Sunday, July 21, 2013


你不能来中国然后没有过去长城!You can't come to China without going to the Great Wall -- you're just robbing yourself of an amazing experience.  
Fortunately, Beijing is within periphery of many sections of the wall.  In order to avoid navigating Chinese tour buses and overwhelming crowds, I signed up with a group called Beijing Hikers.  They lead several trips every week around the city and across Mainland China that are very-well organized and rated according to difficulty.  Last Sunday I joined them for a level 3+ 'Great Wall Spur' that was an unrestored section of Mutianyu.
 I was up at 5:30 AM, on the metro to meet the group, then we rode a bus for a few hours north.  We were out trekking by 8:45.  We ascended a mountain for nearly an hour and a half through foliage that made me think we were bushwhacking through Vietnam!  The air was very heavy so I was drenched in sweat, and unfortunately the mist limited what would be incredible views.
 A small cave on the trail up that was great for a cool break.
After the trail we entered the wall through a fortress.

The wall is overgrown with years of packed dirt that has birthed its own small forest!  I was pleasantly surprised by the numerous wildflowers (giant bees and horse flies weren't that great).  

The Great Wall stretches back nearly 2,000 years, with the most recent construction between 1300-1600 during the Ming Dynasty.  I can hardly conceptualize the millions of lives, whether forced or not, that partook in the immense construction-- by hand!  It is truly a vestige of humankind.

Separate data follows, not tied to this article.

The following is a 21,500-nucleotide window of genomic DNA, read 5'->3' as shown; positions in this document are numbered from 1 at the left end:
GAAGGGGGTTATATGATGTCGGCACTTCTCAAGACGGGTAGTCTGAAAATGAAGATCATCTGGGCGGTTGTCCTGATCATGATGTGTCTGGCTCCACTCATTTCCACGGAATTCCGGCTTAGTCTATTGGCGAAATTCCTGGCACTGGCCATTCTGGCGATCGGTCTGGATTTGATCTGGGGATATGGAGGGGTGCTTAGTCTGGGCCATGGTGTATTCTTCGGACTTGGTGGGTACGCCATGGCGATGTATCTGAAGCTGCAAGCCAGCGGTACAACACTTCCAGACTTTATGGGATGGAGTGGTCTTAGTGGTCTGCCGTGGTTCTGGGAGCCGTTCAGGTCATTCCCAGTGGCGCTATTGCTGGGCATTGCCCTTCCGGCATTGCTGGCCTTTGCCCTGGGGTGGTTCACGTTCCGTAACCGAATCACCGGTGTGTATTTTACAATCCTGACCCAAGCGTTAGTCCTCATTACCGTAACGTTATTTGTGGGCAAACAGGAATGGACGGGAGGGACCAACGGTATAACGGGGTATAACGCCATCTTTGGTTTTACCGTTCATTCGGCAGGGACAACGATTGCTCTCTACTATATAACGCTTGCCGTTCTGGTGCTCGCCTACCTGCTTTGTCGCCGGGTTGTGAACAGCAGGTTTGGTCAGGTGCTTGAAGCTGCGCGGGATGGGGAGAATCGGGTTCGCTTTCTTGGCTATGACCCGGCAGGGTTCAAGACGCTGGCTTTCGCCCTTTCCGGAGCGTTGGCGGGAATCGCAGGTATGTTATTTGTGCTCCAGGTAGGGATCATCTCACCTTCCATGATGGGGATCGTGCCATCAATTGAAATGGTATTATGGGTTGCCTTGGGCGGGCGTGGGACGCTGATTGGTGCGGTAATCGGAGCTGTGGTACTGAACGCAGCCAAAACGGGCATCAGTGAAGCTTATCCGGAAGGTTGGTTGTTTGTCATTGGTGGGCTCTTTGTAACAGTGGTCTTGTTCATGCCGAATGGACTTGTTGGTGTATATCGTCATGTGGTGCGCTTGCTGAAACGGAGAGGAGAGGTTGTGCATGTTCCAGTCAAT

It was fun to look back every now and then to track our progress.  Let's just say I'm glad we took this trip with the mountain first, because the rest of the wall was mainly going downhill.  Some portions were a bit treacherous, with crumbling stones and no support.

Our awesome BJ Hikers guide, Milly, explaining how different generals were in charge of building sections of the wall.  She's worked in Beijing for three or four years now, but spent years living in Nepal and guiding treks across the Himalayas-- northern Pakistan, Nepal, southern China.  She had a sharp sense of humor, great stories, and spoke English, Spanish, French, Chinese, and probably a few other languages we didn't hear.  Simply put, Milly is a professional badass (my conclusion was also affirmed when she mentioned that she played ultimate frisbee in the eighties).

We didn't hike the wall pictured here, but I just wanted to point out how absurd this hairpin construction is.  There had to have been a better way..!
I met some interesting travelers so conversation made the hike pass quickly.  We ended with a big lunch in a village before heading back to Beijing.  I wish the hike was longer, or that I had time to go to another section.  Beijing Hikers was a bit more expensive than I hoped (this is the frugal student whining), but I can't recommend their staff or trip-planning enough.  If you're hoping take more obscure nature adventures, they are the ones to work with!  For more information click here.

 嘿你好! Pants were a good idea for protection from the brush, but it was really hot.


So it's my last week in China.  I'm already behind on blogging for this past week, but I'm aiming to do some guerrilla posting through the madness of the coming days because I have more photos to post and stories to share.  Life has this tendency to move a little too quickly..
Listening:  The Nightbeds 

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